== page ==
A Public Sphere for Poetry, Politics, and Nature
It is more than just dark-colored liquid with caffeine. Coffee actually contains hundreds of different compounds, some of which have important health benefits.
Several massive studies have now shown that the people who drink the most coffee live longer and have a reduced risk of diseases like Alzheimer’s and diabetes.
When hot water runs through the coffee grounds while brewing, the substances in the coffee beans mix with the water and become part of the drink. Some of these substances are well known, including caffeine, but there are hundreds of other compounds in there as well, many of which science has yet to identify.
Many of these compounds are antioxidants that protect our bodies from oxidation, which involves free radicals that damage molecules in the body. Without getting into complicated details, oxidation is believed to be one of the mechanisms behind aging and common diseases like cancer and heart disease.
Coffee, believe it or not, happens to be the biggest source of antioxidants in the Western diet, outranking both fruits and vegetables, combined.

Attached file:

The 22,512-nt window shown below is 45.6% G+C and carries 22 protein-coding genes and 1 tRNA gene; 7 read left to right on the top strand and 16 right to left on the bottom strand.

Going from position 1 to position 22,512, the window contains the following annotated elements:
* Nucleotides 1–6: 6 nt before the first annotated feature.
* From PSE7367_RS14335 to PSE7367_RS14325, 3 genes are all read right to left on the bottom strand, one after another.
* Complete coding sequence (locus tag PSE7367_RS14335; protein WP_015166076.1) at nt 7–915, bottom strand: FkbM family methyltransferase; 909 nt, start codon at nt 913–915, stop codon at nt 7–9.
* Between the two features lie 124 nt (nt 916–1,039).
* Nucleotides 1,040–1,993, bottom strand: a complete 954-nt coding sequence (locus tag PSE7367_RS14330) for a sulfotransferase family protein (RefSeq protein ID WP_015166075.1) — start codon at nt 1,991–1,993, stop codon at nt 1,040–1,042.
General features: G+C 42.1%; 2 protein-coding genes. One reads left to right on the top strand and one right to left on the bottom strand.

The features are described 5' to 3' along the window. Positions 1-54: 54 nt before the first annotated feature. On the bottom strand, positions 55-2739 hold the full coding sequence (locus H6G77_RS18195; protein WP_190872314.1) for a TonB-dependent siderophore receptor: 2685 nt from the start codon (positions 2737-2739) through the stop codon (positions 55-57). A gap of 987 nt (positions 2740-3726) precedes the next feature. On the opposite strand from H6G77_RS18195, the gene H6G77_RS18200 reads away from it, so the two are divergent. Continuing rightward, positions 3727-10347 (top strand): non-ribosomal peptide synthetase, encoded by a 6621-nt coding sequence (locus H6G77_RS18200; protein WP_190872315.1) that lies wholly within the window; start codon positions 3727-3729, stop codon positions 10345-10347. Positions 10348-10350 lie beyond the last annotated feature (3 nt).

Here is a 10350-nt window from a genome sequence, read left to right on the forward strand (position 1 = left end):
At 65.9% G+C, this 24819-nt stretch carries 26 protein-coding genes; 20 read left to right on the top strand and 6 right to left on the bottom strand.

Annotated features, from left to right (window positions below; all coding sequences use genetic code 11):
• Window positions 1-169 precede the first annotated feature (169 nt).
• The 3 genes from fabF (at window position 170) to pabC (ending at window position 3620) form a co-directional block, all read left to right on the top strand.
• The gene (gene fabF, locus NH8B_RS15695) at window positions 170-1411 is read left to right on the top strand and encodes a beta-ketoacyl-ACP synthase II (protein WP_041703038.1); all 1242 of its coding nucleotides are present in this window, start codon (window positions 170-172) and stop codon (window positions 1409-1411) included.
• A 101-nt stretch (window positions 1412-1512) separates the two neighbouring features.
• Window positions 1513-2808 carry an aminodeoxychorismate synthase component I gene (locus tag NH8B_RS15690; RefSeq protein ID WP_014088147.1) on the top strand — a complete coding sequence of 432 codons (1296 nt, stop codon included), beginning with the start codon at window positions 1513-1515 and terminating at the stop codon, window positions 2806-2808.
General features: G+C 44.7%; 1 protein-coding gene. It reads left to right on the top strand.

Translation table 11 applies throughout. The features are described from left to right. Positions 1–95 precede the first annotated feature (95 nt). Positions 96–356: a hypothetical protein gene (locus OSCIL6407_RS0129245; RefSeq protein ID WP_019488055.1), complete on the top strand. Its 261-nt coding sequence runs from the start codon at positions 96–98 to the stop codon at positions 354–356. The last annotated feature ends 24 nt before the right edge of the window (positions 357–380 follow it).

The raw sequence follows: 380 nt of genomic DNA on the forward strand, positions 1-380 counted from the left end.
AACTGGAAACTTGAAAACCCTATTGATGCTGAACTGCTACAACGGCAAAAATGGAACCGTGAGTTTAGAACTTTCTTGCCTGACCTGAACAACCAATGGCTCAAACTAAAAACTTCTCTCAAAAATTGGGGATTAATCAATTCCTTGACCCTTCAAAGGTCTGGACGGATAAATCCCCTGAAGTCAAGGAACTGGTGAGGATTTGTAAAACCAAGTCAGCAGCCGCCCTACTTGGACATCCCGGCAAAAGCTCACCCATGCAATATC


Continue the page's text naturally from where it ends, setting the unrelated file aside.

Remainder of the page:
When you’re treating yourself to a cup of coffee, you’re not only getting caffeine but a whole bunch of other beneficial compounds, including powerful antioxidants.
A groundbreaking study, the largest of its kind, was published in the New England Journal of Medicine in 2012: Freedman ND, et al. Association of coffee drinking with total and cause-specific mortality. New England Journal of Medicine, 2012. In this study, 402,260 individuals between 50 and 71 years of age were asked about their coffee consumption.The results were fairly remarkable. After following the people for 12-13 years, those who drank the most coffee were significantly less likely to have died. As you can see from the graph, the more coffee people drank, the lower their risk of death.
— by Kris Gunnars writing for EcoWatch
To read the complete article, click here.